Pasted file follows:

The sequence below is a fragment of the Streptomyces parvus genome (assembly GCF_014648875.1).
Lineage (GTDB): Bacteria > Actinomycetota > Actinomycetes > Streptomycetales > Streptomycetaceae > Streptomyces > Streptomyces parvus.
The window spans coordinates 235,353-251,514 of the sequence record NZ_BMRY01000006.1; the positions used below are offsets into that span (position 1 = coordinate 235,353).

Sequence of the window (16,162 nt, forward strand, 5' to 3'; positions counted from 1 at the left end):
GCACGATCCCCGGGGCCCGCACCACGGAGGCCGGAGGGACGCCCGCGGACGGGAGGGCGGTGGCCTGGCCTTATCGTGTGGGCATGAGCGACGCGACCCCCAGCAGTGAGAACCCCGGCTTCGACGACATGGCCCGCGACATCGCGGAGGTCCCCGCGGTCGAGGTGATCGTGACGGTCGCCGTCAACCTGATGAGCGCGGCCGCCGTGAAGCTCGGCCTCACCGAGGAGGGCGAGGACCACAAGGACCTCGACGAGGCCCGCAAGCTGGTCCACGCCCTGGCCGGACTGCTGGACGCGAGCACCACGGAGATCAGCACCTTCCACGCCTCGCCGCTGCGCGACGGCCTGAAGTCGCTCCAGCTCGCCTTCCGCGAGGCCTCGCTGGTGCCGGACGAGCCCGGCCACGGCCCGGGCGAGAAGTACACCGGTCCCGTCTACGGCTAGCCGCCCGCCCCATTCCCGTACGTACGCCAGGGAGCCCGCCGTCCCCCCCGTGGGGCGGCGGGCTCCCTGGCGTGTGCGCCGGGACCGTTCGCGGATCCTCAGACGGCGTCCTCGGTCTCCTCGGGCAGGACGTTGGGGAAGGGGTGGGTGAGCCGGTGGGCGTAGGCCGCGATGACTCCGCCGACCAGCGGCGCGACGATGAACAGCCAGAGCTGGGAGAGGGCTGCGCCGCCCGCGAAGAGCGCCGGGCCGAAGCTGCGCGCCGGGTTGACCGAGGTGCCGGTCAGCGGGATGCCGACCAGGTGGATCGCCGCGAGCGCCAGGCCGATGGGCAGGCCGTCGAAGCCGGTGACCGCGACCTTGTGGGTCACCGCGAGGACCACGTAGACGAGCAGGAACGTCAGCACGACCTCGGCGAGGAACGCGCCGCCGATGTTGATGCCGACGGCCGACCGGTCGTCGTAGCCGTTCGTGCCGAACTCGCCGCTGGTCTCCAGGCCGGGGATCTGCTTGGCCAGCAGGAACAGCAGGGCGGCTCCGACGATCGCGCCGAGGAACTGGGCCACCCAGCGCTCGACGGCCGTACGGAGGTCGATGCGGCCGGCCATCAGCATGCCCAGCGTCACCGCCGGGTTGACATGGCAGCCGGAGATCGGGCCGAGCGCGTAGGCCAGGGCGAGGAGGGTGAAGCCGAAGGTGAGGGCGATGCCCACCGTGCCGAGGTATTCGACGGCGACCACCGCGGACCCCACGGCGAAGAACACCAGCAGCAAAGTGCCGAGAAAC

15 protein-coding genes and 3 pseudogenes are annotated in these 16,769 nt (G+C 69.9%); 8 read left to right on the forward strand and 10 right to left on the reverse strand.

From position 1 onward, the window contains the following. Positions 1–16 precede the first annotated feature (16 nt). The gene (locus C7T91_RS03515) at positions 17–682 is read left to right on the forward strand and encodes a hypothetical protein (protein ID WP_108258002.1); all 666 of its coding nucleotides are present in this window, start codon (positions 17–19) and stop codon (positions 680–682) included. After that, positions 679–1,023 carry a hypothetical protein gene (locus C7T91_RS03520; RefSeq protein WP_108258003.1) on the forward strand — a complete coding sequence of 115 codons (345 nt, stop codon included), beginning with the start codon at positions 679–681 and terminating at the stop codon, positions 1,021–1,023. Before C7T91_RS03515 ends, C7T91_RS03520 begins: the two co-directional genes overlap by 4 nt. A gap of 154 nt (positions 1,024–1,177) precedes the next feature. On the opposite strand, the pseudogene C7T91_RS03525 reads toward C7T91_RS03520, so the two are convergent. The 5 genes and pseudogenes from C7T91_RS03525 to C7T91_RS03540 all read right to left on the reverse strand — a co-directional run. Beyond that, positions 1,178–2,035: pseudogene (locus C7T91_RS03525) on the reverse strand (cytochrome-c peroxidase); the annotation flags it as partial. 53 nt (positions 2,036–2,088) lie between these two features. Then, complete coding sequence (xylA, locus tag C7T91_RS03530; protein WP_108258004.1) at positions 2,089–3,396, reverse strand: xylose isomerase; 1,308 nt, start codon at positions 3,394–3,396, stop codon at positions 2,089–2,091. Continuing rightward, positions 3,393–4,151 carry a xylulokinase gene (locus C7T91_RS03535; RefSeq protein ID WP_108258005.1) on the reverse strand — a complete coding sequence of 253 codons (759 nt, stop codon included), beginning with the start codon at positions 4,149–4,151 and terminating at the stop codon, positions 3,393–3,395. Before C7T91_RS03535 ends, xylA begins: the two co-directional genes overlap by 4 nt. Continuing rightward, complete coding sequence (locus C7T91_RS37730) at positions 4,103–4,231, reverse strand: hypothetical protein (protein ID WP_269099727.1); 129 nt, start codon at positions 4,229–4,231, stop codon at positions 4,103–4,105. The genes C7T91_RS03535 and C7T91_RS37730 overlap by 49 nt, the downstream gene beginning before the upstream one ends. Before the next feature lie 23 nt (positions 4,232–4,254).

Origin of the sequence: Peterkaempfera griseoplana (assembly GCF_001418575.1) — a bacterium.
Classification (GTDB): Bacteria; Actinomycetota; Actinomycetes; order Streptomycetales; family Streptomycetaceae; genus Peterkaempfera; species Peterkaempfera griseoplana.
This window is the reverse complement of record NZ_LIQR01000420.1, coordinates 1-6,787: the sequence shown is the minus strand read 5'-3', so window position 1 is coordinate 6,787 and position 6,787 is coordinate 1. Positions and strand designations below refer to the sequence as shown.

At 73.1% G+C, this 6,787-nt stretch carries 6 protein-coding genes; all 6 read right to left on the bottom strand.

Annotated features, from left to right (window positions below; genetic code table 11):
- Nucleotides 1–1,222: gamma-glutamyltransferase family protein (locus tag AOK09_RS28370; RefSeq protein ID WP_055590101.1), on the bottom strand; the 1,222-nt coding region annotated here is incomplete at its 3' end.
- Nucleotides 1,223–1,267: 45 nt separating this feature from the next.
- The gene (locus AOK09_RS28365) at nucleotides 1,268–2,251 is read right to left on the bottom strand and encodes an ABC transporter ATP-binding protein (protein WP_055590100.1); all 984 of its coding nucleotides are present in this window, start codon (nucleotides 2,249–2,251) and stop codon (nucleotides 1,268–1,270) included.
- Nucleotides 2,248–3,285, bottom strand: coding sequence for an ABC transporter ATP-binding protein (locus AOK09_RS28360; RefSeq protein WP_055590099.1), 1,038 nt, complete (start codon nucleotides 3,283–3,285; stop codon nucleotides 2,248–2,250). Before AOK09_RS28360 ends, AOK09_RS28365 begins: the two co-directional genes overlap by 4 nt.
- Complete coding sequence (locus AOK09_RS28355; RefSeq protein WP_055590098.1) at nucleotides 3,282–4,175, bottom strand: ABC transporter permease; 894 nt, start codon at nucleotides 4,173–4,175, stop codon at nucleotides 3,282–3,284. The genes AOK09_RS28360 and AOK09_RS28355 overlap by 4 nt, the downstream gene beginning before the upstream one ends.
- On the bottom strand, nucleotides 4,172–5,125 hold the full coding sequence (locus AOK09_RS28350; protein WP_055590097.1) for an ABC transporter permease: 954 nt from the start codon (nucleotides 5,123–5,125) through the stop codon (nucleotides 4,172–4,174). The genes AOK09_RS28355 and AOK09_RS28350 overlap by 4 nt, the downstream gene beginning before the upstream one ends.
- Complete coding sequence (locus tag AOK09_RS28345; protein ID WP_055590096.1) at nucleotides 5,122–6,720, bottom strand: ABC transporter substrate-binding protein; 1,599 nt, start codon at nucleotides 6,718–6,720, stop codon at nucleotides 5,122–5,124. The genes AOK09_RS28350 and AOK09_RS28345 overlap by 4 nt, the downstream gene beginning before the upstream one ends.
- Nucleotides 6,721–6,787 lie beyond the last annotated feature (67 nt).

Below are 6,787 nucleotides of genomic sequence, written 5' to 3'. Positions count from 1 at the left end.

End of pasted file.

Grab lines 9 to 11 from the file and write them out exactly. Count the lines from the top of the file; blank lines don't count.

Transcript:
Classification (GTDB): Bacteria; Actinomycetota; Actinomycetes; order Streptomycetales; family Streptomycetaceae; genus Peterkaempfera; species Peterkaempfera griseoplana.
This window is the reverse complement of record NZ_LIQR01000420.1, coordinates 1-6,787: the sequence shown is the minus strand read 5'-3', so window position 1 is coordinate 6,787 and position 6,787 is coordinate 1. Positions and strand designations below refer to the sequence as shown.

At 73.1% G+C, this 6,787-nt stretch carries 6 protein-coding genes; all 6 read right to left on the bottom strand.